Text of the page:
With summer heating up, a lot of us are dreaming of getting refreshed at the beach or cooling down in a pool. If you’re lucky enough to have a pool in your backyard, you might be wondering how to keep costs down in the long summer ahead while your family enjoys lounging poolside. Your choices of pump, heating, and times of operation all factor into your energy costs. The volume of water in the pool is yet another factor in overall cost. It all adds up. You can expect to spend $200 to $600 to maintain a pool over the course of the summer.
Before the 1950s, a private pool was a luxury reserved for the very wealthy. The first pools for the public provided a relief from summer heat before air conditioning. The town of Brookline, Massachusetts, thought of this solution at the end of the 19th century, becoming the first local government to provide its residents with access to public pools.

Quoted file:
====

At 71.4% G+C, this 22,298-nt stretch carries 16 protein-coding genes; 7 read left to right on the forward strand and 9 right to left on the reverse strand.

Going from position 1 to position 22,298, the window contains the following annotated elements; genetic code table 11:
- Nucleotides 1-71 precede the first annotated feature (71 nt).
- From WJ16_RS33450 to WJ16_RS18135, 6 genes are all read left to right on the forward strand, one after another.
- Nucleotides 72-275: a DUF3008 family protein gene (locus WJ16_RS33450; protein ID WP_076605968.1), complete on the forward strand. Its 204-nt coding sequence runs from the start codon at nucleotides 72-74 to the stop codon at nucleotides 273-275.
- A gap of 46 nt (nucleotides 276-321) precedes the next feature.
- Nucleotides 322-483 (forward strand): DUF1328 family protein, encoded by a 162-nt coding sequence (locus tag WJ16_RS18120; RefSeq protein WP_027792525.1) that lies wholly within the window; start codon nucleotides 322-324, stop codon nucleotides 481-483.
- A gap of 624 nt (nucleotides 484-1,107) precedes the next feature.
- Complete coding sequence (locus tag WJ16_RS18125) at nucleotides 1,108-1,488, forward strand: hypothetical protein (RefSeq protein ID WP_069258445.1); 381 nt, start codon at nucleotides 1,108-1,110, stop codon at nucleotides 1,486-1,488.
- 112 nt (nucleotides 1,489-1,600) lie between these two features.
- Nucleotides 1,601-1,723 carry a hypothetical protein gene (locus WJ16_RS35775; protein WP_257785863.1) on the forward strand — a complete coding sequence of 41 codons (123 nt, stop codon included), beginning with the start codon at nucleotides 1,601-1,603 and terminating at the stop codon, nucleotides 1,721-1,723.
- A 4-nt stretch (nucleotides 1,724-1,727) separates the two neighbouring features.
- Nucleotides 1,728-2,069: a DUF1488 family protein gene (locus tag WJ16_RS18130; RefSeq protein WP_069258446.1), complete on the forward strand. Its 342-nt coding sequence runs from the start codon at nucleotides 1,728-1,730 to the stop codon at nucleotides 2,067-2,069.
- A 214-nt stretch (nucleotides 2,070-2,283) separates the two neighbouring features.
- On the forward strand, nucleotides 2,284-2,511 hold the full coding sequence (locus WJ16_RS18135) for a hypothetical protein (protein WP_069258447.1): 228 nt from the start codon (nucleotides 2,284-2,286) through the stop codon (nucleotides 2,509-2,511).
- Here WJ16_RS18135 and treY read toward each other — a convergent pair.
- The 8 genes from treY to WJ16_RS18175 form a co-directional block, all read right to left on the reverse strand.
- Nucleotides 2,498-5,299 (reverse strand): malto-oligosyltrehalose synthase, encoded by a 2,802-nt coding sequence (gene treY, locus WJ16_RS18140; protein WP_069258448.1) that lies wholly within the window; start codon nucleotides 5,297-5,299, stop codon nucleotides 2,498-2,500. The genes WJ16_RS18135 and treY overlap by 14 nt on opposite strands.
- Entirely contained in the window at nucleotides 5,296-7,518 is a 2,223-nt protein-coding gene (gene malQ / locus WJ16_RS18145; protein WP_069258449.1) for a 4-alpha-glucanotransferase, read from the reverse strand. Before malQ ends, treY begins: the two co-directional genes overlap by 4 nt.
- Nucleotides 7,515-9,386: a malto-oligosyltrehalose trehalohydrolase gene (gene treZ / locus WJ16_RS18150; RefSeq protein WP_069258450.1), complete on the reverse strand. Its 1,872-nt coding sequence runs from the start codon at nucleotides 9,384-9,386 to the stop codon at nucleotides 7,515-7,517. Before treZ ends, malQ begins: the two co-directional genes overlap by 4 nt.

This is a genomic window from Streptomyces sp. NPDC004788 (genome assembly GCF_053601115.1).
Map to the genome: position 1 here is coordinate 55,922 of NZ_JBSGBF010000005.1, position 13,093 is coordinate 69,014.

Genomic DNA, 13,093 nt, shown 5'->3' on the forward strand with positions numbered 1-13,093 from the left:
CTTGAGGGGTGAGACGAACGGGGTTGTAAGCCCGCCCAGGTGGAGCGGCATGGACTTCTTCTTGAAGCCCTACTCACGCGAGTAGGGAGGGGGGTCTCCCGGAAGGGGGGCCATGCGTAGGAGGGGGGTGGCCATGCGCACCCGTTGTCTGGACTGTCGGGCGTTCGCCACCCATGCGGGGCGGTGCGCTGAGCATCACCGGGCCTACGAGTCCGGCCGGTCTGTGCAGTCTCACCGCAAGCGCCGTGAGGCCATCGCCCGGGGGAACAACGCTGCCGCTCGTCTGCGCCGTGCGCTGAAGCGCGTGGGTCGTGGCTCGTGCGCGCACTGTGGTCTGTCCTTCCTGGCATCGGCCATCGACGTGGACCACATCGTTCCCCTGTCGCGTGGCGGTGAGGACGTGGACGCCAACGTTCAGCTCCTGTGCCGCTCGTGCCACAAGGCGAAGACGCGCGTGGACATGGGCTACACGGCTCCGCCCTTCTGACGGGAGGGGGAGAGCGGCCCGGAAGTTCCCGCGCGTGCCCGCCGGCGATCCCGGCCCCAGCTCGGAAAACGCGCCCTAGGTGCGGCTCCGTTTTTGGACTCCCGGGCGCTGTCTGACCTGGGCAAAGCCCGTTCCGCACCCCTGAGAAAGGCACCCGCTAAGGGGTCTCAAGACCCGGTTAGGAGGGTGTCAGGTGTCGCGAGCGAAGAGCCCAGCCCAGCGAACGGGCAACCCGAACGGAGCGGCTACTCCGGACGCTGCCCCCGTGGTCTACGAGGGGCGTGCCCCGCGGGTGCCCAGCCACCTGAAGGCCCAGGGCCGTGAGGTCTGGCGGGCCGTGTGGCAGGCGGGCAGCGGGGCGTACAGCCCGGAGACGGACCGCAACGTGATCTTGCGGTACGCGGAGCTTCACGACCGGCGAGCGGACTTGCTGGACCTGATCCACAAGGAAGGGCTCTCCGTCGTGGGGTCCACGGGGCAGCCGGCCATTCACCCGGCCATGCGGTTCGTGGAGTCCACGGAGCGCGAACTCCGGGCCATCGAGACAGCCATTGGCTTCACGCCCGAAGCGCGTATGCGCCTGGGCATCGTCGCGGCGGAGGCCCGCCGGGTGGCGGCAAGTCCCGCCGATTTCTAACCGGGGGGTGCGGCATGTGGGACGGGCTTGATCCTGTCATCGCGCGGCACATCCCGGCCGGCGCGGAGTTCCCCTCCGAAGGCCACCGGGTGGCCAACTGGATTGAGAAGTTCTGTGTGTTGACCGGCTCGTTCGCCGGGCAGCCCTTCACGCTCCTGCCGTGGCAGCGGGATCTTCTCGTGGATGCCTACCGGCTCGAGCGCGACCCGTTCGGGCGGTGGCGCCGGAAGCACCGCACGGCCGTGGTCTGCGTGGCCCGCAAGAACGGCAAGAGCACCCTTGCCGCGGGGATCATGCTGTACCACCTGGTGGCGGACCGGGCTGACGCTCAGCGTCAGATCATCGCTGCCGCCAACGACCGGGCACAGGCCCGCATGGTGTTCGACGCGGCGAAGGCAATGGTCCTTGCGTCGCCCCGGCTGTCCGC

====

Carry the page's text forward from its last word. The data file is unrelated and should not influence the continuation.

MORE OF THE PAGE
For decades, public swimming pools were not only an escape from the heat but also a place to socialize. It wasn’t until the late 1940s, however, that backyard swimming pools experienced a boom in popularity–created by Hollywood.
After World War II, movie makers discovered Esther Williams, competitive American swimmer turned actress, who went on to star in popular movies such as “Million Dollar Mermaid” (1952) and “Bathing Beauty” (1944). Her fame led to a big increase in the popularity of backyard swimming pools in the US. It didn’t hurt that Williiams started her own company to install swimming pools.
The backyard swimming pool went on to become an iconic status symbol in suburban America by the 1960s. Today there are 10.4 million residential and 309,000 public pools in operation in the US. Since residential pools have a water use capacity ranging from 10,000 gallons to 20,000 gallons and an average-sized public pool contains up to 18,000 gallons of water, approximately 162 billion gallons of water are used for pools in the US, the equivalent of 10 billion individuals taking a shower at the same time!